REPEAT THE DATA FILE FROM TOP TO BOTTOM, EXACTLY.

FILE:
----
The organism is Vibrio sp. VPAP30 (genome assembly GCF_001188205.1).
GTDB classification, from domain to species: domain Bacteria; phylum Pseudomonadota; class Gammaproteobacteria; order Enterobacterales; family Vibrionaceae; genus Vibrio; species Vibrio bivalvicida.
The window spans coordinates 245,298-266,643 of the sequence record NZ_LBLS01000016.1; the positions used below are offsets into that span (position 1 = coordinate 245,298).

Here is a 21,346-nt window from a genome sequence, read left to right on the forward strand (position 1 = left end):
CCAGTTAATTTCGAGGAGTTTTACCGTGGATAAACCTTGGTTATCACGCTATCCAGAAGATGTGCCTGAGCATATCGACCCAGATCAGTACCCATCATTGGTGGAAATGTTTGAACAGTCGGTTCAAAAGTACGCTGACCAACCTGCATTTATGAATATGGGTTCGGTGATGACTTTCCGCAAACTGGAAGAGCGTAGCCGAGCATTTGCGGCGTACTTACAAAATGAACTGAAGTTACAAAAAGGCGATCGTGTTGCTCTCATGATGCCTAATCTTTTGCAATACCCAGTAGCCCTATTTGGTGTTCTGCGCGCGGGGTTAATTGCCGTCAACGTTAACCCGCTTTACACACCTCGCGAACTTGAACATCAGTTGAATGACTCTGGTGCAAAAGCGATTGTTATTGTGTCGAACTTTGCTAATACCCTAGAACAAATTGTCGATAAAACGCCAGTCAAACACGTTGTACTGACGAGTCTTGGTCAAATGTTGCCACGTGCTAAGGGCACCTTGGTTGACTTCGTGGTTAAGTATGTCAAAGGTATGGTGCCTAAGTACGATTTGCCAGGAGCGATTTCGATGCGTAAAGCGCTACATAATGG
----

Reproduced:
The organism is Vibrio sp. VPAP30 (genome assembly GCF_001188205.1).
GTDB classification, from domain to species: domain Bacteria; phylum Pseudomonadota; class Gammaproteobacteria; order Enterobacterales; family Vibrionaceae; genus Vibrio; species Vibrio bivalvicida.
The window spans coordinates 245,298-266,643 of the sequence record NZ_LBLS01000016.1; the positions used below are offsets into that span (position 1 = coordinate 245,298).

Here is a 21,346-nt window from a genome sequence, read left to right on the forward strand (position 1 = left end):
CCAGTTAATTTCGAGGAGTTTTACCGTGGATAAACCTTGGTTATCACGCTATCCAGAAGATGTGCCTGAGCATATCGACCCAGATCAGTACCCATCATTGGTGGAAATGTTTGAACAGTCGGTTCAAAAGTACGCTGACCAACCTGCATTTATGAATATGGGTTCGGTGATGACTTTCCGCAAACTGGAAGAGCGTAGCCGAGCATTTGCGGCGTACTTACAAAATGAACTGAAGTTACAAAAAGGCGATCGTGTTGCTCTCATGATGCCTAATCTTTTGCAATACCCAGTAGCCCTATTTGGTGTTCTGCGCGCGGGGTTAATTGCCGTCAACGTTAACCCGCTTTACACACCTCGCGAACTTGAACATCAGTTGAATGACTCTGGTGCAAAAGCGATTGTTATTGTGTCGAACTTTGCTAATACCCTAGAACAAATTGTCGATAAAACGCCAGTCAAACACGTTGTACTGACGAGTCTTGGTCAAATGTTGCCACGTGCTAAGGGCACCTTGGTTGACTTCGTGGTTAAGTATGTCAAAGGTATGGTGCCTAAGTACGATTTGCCAGGAGCGATTTCGATGCGTAAAGCGCTACATAATGG